As a private, non-profit institution relying on U.S. government and private grants for its funding, the library has had its financial ups and downs, but recent developments are positive, with a Getty grant for preservation and binding and an NEH-funded project underway to computerize the card catalogue system.
The library is non-circulating and open by invitation or appointment only and is intended chiefly for the use of the visiting fellows, for whom it is open 24-hours a day seven days a week. But the fellows include scholars affiliated with both Israeli and Palestinian universities, and at their request the library often makes arrangements for their students to use the collection. Although a non-degree granting institute, the school also attracts a cosmopolitan group of pre- and post-doctoral students and scholars, including fellows from the U.S. and Western Europe and Mellon fellows from Poland, the Czech Republic, Slovakia, Hungary, Romania, and Bulgaria. Moreover, the staff itself consists of both Palestinians and Israelis, a fact that testifies to the school‘s long-standing efforts to preserve itself as a neutral space for objective research apart from the political conflicts of the city.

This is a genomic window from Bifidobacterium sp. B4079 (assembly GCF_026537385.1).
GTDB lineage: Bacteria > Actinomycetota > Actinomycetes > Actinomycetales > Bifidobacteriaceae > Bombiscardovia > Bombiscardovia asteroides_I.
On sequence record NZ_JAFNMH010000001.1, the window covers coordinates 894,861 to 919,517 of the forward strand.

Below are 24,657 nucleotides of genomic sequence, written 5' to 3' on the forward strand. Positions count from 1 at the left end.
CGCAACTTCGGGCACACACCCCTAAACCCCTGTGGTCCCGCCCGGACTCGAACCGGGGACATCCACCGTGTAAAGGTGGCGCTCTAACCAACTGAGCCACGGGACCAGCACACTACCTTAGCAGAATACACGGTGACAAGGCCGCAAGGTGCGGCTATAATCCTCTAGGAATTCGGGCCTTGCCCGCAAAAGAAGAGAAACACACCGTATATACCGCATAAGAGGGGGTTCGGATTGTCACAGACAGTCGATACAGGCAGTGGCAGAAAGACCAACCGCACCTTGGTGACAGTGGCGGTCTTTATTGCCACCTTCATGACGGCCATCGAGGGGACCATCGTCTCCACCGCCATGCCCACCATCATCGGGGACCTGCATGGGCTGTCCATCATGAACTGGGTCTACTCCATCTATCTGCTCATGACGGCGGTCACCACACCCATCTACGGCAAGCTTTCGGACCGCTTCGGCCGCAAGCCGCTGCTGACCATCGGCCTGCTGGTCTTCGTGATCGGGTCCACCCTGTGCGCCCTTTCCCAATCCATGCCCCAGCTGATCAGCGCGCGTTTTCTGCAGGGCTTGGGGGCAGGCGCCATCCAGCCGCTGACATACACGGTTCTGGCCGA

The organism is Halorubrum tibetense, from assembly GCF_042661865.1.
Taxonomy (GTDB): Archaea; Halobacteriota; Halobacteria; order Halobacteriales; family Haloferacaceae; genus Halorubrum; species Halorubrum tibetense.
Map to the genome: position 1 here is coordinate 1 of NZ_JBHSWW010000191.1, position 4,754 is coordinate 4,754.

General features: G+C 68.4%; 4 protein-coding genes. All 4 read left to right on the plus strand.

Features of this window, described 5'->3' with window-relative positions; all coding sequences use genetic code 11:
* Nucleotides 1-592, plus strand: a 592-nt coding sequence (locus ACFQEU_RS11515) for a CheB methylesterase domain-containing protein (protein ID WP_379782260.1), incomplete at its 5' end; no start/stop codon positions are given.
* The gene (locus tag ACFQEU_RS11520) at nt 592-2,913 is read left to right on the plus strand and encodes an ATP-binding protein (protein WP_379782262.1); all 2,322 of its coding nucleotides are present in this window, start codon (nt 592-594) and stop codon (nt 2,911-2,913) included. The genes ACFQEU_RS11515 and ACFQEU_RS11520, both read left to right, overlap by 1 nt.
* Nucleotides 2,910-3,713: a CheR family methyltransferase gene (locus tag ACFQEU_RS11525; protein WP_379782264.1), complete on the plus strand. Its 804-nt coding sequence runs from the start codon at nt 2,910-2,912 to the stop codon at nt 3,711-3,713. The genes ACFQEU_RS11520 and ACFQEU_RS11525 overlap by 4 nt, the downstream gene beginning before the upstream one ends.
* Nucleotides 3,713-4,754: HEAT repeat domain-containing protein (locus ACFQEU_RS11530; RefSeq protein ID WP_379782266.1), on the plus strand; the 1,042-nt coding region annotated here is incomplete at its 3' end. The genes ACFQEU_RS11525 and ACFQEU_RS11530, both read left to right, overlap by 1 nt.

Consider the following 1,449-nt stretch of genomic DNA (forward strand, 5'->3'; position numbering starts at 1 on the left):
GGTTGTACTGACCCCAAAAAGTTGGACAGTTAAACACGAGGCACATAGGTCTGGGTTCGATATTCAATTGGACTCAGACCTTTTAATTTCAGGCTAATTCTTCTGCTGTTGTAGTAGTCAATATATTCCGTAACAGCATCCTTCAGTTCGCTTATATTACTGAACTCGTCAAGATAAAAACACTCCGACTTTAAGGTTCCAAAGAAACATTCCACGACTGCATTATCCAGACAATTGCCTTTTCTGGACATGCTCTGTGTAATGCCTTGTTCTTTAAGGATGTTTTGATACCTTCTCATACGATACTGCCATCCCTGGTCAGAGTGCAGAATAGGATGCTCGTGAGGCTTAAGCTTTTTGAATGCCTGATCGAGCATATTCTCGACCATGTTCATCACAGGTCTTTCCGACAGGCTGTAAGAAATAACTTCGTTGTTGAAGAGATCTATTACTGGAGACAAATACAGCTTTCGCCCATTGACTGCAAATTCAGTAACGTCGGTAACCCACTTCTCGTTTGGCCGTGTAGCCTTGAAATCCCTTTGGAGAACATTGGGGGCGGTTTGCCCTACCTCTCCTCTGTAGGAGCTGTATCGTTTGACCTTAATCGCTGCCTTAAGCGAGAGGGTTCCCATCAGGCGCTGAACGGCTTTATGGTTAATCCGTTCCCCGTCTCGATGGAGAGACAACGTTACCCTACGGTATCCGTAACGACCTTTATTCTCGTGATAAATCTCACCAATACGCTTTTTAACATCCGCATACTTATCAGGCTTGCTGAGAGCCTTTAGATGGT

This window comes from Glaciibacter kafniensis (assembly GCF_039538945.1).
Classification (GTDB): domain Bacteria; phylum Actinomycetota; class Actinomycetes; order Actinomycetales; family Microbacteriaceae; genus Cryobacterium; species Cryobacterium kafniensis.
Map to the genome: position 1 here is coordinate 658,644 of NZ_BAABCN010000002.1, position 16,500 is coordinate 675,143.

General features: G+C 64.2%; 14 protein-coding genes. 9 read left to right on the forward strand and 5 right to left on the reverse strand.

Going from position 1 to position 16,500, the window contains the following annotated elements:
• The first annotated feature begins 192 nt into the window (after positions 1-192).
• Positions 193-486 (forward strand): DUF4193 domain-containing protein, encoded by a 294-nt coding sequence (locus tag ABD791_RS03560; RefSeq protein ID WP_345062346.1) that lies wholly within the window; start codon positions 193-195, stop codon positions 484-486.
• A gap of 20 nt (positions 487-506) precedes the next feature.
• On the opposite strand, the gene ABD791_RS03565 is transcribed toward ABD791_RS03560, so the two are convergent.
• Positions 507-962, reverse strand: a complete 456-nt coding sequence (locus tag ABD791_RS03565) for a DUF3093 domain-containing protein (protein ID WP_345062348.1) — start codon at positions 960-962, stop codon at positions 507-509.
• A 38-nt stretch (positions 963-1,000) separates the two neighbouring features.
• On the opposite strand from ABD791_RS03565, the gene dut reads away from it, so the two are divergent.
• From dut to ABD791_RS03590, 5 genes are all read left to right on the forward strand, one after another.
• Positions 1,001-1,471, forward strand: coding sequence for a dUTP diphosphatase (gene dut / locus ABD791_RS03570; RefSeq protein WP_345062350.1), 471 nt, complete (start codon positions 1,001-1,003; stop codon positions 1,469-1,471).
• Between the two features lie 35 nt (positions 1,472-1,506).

The library holds 28,000 books and journals, classified according to the Library of Congress system. The main stacks include sections on such subjects as ancient architecture and city planning, the ancient Near Eastern economy, Biblical studies, Ancient religion and ritual, and anthropology. But the largest sections are devoted to archaeology, in which field up-to-date series of all the most important journals are also available. At first it seems a rather modest collection limited to two levels of stacks on steel shelves in a single main room. But by focusing more exclusively on Near Eastern archaeology—as opposed to Biblical Studies—than other local libraries, it can be said to make up in depth for what it lacks in breadth. Moreover, it is located within walking distance of the ?cole Biblique, the British School of Archaeology, and the Rockefeller Museum and has arrangements with their libraries for sharing their resources. And so while it may not have at hand every title the researcher requires, its unique location compensates for this lack. Clearly it well serves its function as a library away from home for visiting researchers whose main focus during their stay is fieldwork, but who still want to consult the most important books and journals in their specialization.